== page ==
About six years ago, I remember coming across a Youtube video of a golf hole in South Africa dubbed “The Extreme 19th Hole.” I was immediately interested when I saw a thumbnail of the video showing a pro golfer peering over an enormous cliff, looking at a tiny Africa-shaped green below. I knew that some day, I would have to play this crazy par 3.
Part of a golf resort in the northern Limpopo Province of South Africa, this diabolical creation is not just a golf hole, but more of an afternoon excursion. The journey started at the 10th tee of the resort’s golf course, which was parched by the drought and bruised by the local warthogs and bushpigs that must make the greenskeeper’s job a nightmare. We waited patiently until the drone of a distant helicopter grew louder and louder. The pilot landed the helicopter right on the back tees while a group of golfers looked on. With the GoPro rolling, our friends Connor and Julie hopped into the helicopter along with us, and we quickly lifted off the ground.
While the large peak of the impressive Hanglip Mountain seemed miles away, it took just under three minutes to land on the ridge line where the tee box for the Extreme 19th Hole was located. We quickly strode over ancient red sandstone to the cliff’s edge, looking 1200 feet down to the golf green map of the African continent below. Nico was our host for the hole from the resort, and laid out the ground rules: We each got six balls to hit, and the rules of golf apply to each shot. If our first drive went out of bounds (the green is surrounded by a Big 5 game reserve, cordoned off by an electric fence), we would take a penalty and our next shot would be our third.
I made great contact with the first drive, but it sailed right. The second try hooked left, but my third launched straight into the air for the green. One of the best parts of playing this hole was seeing the ball in flight. While a normal drive stays in the air for maybe five to seven seconds, the ball in the situation stayed airborne for about 25. Once the ball dropped past the horizon, and past the maize-colored grass in the distance, it became impossible to continue tracking its flight. During this time, Nico radioed down to two spotters, bravely stationed near the green, so they could confirm the balls landed in-bounds. It was only after we heard a heavily sound-delayed thud of the ball hitting the dry turf that we knew it had landed. The spotters confirmed on the radio, and we packed up our things and hopped back in the helicopter.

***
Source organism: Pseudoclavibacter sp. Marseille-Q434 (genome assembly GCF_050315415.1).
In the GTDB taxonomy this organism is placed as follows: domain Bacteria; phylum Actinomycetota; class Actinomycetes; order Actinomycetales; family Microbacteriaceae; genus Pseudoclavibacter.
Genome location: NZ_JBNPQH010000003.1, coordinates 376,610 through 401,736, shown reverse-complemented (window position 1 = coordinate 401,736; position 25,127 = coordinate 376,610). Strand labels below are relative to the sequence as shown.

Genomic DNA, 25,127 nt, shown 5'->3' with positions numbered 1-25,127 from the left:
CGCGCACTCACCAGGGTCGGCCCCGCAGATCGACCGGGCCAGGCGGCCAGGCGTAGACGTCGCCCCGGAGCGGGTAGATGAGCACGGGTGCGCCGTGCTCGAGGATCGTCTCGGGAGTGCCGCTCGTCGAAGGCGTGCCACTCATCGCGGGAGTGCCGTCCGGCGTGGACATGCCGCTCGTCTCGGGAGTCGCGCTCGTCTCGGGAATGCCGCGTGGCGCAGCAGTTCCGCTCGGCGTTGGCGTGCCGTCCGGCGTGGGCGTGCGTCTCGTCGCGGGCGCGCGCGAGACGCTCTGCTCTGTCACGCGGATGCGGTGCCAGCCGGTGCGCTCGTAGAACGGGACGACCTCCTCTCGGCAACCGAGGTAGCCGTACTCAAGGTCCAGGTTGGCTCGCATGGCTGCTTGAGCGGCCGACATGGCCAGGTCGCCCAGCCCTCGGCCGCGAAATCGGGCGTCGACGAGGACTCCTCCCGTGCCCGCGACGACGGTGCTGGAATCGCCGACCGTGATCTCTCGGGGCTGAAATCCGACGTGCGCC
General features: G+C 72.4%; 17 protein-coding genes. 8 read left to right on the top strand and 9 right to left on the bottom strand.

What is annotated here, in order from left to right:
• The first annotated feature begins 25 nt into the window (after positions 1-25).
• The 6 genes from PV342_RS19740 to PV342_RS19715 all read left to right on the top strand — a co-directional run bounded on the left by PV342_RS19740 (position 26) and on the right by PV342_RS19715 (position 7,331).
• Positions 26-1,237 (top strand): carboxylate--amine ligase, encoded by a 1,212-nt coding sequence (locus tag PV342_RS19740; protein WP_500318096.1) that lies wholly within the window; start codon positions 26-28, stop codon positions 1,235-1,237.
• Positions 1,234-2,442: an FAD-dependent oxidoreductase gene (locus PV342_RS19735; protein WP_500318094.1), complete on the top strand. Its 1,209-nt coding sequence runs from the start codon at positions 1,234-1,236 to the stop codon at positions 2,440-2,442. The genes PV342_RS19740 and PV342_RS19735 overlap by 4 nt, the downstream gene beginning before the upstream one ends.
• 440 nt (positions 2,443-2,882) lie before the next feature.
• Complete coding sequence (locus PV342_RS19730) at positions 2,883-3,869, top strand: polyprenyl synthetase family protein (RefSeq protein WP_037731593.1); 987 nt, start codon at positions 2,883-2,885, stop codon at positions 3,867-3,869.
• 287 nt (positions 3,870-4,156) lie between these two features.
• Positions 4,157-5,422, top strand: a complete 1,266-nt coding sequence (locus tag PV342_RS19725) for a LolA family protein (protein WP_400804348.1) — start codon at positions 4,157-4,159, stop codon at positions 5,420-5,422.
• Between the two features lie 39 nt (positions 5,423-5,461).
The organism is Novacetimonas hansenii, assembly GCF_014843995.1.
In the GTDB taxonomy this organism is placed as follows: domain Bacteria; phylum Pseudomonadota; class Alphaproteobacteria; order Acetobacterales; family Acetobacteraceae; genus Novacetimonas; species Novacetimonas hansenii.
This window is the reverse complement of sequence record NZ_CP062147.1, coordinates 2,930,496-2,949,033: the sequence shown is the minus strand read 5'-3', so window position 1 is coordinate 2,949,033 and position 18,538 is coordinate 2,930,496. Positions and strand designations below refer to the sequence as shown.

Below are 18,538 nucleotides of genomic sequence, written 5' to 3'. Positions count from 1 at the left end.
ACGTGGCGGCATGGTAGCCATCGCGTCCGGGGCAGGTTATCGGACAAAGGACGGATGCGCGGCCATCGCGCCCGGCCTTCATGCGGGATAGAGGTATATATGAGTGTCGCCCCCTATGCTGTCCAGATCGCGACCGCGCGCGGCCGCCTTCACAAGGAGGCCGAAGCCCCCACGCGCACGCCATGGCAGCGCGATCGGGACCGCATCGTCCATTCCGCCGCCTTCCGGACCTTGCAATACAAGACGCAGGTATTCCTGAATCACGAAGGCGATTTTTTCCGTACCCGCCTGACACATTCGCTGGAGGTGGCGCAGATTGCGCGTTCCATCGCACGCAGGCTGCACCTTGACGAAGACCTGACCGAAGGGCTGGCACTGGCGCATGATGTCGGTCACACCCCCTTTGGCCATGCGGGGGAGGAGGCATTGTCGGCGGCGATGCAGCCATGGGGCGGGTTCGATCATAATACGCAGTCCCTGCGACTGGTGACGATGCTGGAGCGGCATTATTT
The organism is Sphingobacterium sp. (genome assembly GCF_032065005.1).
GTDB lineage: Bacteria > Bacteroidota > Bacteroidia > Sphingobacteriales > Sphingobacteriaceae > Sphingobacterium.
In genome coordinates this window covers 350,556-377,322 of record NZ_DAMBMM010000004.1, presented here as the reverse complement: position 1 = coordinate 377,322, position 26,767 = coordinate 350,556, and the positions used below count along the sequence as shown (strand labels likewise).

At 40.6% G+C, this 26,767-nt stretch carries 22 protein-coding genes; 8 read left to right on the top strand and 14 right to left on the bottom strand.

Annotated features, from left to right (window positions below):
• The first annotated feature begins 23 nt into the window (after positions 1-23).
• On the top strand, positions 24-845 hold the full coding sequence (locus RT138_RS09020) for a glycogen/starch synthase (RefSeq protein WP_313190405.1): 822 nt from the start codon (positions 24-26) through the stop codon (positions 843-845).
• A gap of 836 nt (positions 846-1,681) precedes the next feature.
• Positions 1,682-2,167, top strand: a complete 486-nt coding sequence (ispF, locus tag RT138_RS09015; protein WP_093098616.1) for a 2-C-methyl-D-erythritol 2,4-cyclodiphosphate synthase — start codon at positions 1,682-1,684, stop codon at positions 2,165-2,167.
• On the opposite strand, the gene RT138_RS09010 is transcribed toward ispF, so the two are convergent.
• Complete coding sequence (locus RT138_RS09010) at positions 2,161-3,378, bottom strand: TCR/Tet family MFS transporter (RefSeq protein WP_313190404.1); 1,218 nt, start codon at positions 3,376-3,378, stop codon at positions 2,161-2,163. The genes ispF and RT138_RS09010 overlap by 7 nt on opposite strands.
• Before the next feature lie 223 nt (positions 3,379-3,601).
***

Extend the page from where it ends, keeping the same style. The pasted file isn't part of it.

The pilot flew out with a hair-raising maneuver, narrowly missing the ridge line while on a heavily banked turn. He flew low above the game reserve, where we could see herds of wildebeest from above, and landed on the helipad adjacent to the green. My third ball comfortably made it in bounds, but I still had a downhill, 40-yard chip to the hole, located in the heart of the Democratic Republic of the Congo (based on the Africa green map). Luckily, I made a great chip and gave myself an 8-foot, uphill putt for par (on my 3rd drive). I left that putt out to the left, but tapped in for a 4 (officially an 8), and concluded what will always be the most memorable hole of golf I will ever play.